Here is a partial list of the items we discussed:

  • The current state of machine learning in Spark.
  • Given that a lot of innovation has taken place outside the Spark community (e.g., scikit-learn, TensorFlow, XGBoost), we discussed the role of Spark ML moving forward.
  • The plan to make it easier to integrate advanced analytics libraries that aren’t “textbook machine learning,” like NLP, time series analysis, and graph analysis into Spark and Spark ML pipelines.
  • Some upcoming projects from Berkeley and Stanford that target AI applications (including newer systems that provide lower latency, higher throughput).
  • Recent Berkeley and Stanford projects that address two key bottlenecks in machine learning — lack of training data, and deploying and monitoring models in production.

[Full disclosure: I am an advisor to Databricks.]

Related resources:

The current state of applied data science

[A version of this post appears on the O’Reilly Radar.]

Recent trends in practical use and a discussion of key bottlenecks in supervised machine learning.

As we enter the latter part of 2017, it’s time to take a look at the common challenges faced by companies interested in using data science and machine learning (ML). Let’s assume your organization is already collecting data at a scale that justifies the use of analytic tools, and that you’ve managed to identify and prioritize use cases where data science can be transformative (including improvements to decision-making or business operations, increasing revenue, etc.). Data gathering and identifying interesting problems are non-trivial, but assuming you’ve gotten a healthy start on these tasks, what challenges remain?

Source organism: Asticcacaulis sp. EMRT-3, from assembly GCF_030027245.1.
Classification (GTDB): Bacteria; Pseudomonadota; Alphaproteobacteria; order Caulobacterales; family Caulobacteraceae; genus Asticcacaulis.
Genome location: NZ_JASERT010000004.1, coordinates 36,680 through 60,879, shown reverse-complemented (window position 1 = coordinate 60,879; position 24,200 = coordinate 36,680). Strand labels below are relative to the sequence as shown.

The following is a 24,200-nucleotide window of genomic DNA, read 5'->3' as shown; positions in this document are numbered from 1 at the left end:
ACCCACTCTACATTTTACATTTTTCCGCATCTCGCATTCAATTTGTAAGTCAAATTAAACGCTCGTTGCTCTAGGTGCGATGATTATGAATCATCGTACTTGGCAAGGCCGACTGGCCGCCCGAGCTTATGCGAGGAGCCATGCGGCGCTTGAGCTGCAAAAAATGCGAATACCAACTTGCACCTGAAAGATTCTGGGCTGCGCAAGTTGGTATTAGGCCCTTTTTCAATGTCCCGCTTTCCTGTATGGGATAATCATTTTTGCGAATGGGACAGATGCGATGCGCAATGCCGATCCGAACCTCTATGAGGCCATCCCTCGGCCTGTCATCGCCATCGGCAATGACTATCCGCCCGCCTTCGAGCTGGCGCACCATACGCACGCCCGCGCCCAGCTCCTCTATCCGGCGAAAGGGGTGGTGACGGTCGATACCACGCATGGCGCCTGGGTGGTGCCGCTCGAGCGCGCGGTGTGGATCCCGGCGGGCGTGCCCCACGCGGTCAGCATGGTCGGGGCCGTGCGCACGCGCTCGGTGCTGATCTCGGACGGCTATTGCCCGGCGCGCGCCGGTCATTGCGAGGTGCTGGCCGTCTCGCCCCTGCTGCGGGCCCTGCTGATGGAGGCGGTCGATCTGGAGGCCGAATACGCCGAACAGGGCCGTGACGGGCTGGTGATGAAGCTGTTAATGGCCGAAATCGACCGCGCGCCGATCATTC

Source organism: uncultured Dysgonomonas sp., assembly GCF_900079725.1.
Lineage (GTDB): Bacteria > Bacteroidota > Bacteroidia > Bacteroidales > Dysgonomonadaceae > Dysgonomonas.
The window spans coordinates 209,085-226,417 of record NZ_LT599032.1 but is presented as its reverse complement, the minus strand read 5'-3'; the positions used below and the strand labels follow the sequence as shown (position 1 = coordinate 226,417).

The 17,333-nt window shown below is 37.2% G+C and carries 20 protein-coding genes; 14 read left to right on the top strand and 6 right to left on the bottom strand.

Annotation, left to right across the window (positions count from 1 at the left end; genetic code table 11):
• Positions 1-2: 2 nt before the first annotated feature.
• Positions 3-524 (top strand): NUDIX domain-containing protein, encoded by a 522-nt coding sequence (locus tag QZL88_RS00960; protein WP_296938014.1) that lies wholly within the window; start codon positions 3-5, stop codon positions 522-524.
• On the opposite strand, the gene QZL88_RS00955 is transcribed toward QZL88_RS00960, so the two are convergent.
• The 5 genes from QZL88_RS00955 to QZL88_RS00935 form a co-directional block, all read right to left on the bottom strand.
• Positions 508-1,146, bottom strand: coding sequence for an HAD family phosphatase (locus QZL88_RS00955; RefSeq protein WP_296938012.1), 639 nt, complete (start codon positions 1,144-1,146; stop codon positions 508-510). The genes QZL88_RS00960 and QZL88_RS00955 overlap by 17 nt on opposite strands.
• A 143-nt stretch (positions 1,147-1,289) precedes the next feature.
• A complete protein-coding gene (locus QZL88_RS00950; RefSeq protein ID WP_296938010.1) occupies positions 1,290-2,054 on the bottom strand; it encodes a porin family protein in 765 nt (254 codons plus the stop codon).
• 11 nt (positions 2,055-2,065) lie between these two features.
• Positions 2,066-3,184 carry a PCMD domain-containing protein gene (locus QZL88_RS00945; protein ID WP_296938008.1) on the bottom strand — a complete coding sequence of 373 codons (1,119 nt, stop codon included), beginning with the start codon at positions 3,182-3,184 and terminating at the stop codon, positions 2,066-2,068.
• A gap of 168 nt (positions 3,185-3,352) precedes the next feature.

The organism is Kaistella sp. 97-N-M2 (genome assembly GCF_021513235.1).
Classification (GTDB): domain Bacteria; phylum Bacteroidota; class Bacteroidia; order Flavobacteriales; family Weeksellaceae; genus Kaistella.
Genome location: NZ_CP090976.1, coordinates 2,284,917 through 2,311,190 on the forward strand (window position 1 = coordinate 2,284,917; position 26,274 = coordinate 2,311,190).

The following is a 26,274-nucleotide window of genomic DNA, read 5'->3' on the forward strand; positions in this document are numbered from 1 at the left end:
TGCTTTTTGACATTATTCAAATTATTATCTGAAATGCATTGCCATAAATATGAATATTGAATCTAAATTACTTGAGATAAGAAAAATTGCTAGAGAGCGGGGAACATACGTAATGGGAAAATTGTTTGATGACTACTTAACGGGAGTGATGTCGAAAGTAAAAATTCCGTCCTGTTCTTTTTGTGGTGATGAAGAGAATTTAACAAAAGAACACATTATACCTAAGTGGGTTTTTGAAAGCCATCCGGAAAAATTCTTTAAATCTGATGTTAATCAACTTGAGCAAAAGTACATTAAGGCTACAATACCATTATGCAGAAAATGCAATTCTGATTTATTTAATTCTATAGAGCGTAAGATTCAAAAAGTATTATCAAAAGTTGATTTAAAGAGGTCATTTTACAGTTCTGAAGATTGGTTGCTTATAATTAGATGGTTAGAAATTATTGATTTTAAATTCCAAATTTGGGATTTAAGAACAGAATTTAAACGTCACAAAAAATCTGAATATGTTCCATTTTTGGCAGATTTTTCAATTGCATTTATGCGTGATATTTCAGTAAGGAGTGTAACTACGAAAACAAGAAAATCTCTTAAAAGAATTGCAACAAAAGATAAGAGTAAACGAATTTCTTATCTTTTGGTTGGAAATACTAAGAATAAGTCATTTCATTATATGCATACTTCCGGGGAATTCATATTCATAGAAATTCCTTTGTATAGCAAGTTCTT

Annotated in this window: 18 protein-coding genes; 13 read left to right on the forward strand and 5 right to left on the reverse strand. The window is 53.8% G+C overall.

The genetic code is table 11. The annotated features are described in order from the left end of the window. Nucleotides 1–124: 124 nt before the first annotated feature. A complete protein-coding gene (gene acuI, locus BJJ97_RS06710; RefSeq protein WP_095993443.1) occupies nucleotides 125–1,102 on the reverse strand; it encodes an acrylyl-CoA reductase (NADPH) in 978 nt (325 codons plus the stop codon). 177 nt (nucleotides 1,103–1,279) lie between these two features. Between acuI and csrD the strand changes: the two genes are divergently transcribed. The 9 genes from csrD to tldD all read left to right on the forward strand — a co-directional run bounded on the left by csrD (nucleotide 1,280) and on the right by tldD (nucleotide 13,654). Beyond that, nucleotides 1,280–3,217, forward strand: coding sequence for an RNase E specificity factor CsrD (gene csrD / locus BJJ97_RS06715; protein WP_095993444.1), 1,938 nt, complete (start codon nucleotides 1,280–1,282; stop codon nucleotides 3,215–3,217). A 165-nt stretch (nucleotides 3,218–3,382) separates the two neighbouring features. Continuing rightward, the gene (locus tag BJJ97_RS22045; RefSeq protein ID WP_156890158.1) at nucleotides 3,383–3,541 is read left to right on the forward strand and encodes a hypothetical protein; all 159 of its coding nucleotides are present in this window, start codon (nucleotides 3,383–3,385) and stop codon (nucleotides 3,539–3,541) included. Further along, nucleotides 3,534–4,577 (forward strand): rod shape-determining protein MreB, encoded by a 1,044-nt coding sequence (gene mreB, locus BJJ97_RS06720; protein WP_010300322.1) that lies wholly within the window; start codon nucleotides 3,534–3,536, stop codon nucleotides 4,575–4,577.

Data science is a large topic, so I’ll offer a disclaimer: this post is mainly about the use of supervised machine learning today, and it draws from a series of conversations over the last few months. I’ll have more to say about AI systems in future posts, but such systems clearly rely on more than just supervised learning.

It all begins with (training) data

Even assuming you have a team that handles data ingestion and integration, and a team that maintains a data platform (“source of truth”) for you, new data sources continue to appear, and it’s incumbent on domain experts to highlight them. Moreover, since we’re dealing mainly with supervised learning, it’s no surprise that lack of training data remains the primary bottleneck in machine learning projects.

There are some good research projects and tools for quickly creating large training data sets (or augmenting existing ones). Stanford researchers have shown that weak supervision and data programming can be used to train models without access to a lot of hand-labeled training data. Preliminary work on generative models (by deep learning researchers) have produced promising results in unsupervised learning in computer vision and other areas.
Continue reading “The current state of applied data science”